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Rise of the Planet of the Apes

Review #67, Movie #99
Rise Of The Planet Of The Apes

Year Of Release

Rupert Wyatt

Peter Chernin, Dylan Clark, Rick Jaffa, Amanda Silver

Rick Jaffa, Amanda Silver, Pierre Boulle

James Franco, Freida Pinto, John Lithgow, Brian Cox, Tom Felton, David Oyelowo

And Andy Serkis

Notes And Trivia
Short trivia this timeÖ WETA, the guys behind LOTR (and whom created Andy Serkisí Gollum makeover) are the magicians who created the Apes for the film.



A team of scientists lead by Will Rodman, have been testing genetically engineered viruses on Apes in the quest to find a cure for Alzheimerís disease. Willís Father is also suffering from the disease.
In the process, an infant is born to one of the tested Apes and is found to be incredibly clever, at only a few days old he is feeding himself and using tools.

Raised from birth with Will and his Father, he is named Caesar and becomes disillusioned with his role in the family unit. Is he a pet? Is he just some thing that lives with them? What is his background? Many questions trouble Caesar, and he must come to terms with what Will reveals.

A while later after certain tragedies strike, the now fully grown Caesar is placed in a primate centre where he plots his escape and masters a plan to become the Alpha Male in this new world of Apes in which he now lives.


I was dubious about the rebooting of the series, especially after the Markymark remake that pretty much killed it off before it began. Man that film was gash!

Iím glad to say though that I was wrong, I was very wrong indeed.

The story is exactly that: A story.
Itís written brilliantly and plays out relatively simply so itís easy to follow, but the steps that the movie goes through to make the build-up possible is perfectly executed and extremely believable.

There are also homages of the original franchise with occasional glimpses of the Icarus Space Shuttle shown on various news broadcasts and newspapers, some of the Apesí names seen throughout and a few lines of dialogue too.

The film also successfully builds a sense of philosophy when it comes to Caesar actually being more humane than some of the Humans he comes into contact with.
Itís actually that good you find yourself on the side of the Apes rather than the humans and gives the viewer a completely different depth and outlook to the Apes' Franchise Legacy.

Thereís also the side of the Humans laced into it too which allows the viewer to see things from all sides. Good and bad Humans, and also good and bad ApesÖ itís very broad in the story telling and emotions of the characters.
Thereís also the occasional shock in the plotline too, especially with Caesarís abilities. At one point I actually said ĎWhoaí out loud.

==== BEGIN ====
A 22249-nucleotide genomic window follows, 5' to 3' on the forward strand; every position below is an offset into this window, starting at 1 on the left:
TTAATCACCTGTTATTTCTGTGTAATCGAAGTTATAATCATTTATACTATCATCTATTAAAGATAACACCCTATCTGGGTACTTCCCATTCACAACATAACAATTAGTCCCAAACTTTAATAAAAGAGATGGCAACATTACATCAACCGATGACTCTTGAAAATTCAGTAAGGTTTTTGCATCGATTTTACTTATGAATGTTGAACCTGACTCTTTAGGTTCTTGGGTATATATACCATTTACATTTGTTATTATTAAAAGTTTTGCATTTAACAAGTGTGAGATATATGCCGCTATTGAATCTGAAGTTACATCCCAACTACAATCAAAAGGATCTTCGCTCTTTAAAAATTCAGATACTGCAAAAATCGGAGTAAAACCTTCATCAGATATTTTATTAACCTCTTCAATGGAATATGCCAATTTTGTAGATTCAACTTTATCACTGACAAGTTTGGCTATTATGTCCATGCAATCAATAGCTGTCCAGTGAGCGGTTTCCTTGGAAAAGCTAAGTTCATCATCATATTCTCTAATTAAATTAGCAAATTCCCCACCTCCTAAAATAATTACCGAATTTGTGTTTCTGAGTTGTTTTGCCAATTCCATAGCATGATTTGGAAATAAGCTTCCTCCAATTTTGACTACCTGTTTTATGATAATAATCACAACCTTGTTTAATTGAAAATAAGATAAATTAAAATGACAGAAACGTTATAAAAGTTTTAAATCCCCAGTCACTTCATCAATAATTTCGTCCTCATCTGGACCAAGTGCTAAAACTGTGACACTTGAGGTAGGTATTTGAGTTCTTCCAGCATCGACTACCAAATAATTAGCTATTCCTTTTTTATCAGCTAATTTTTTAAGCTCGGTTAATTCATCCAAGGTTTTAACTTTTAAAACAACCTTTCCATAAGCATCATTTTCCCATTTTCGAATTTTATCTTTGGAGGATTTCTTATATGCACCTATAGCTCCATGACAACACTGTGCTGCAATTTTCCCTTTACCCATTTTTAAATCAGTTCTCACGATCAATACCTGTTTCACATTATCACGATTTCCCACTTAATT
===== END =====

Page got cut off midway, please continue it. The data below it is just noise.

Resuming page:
One thing missing though is the Female Chimp called Cornelia. Thereís a small hint about a connection between her and Caesar, but itís incredibly glimpsing and I get the impression something was snipped from the final cut of the movie.

The acting is another bang-on-the-money bonus.
James Franco who is mediocre in my book is very likable and engaging. Itís by far his best role outside of 127 Hours. Definitely a worthy leading man.
Tom Felton feels a little typecast as a worker at the primate centre. He does his Draco Malfoy thing from Harry Potter but heís very slimy and smarmy and really makes for a good Ďbaddyí.
John Lithgow makes a welcome appearance as Francoís ill Father. Heís very loveable and you really make a connection with the character as he flits between normal and confused and frustrates and worries Will at the same time. I loved Lithgow in this film.

By far, of course, the best acting comes from Andy Serkis as Caesar. Imagine King Kong but with more of a personality and man-sized rather than 30 feet tall. Then multiply that performance by 100 and youíre getting relatively close. Serkis is absolutely fantastic.
You can also strangely tell itís Serkis doing it. The role reeks of him, but in a very, very good way.

Backup comes from Brian Cox as the primate centre owner, Freida Pinto as Willís new squeeze and David Oyelowo as Willís Boss. Thereís also too-many-to-count mime artists and motion capture people involved, but they all do a magnificent job.

As for the effects, well, where to begin?
You can tell that the Apes are CGI but itís extremely stylish and works fantastically with the tone of the movie.

The action is another plus point. Itís exciting and very well choreographed. Itís also smile-renderingly paced and contains some imaginative hints by the filmmakers. The end scene on the bridge and how the Apes use their surroundings is also wonderfully original.

The whole lot of action is held together brilliantly though with the acting involved and the fact you care, or hate, the respective characters involved. Itís also all held back in reality and doesnít go all Hollywood-Michael-Bay-OTT.

The soundtrack is also heart pounding and edgy.

The only downer is that the film is only 90 minutes long. It could really do with another hour, at least.


All in all, by far one of the best films of recent years and it certainly a surprised me in a pleasant way.
Great acting, great action, brilliant effects.

I just canít wait for the sequel.

My Rating: 100%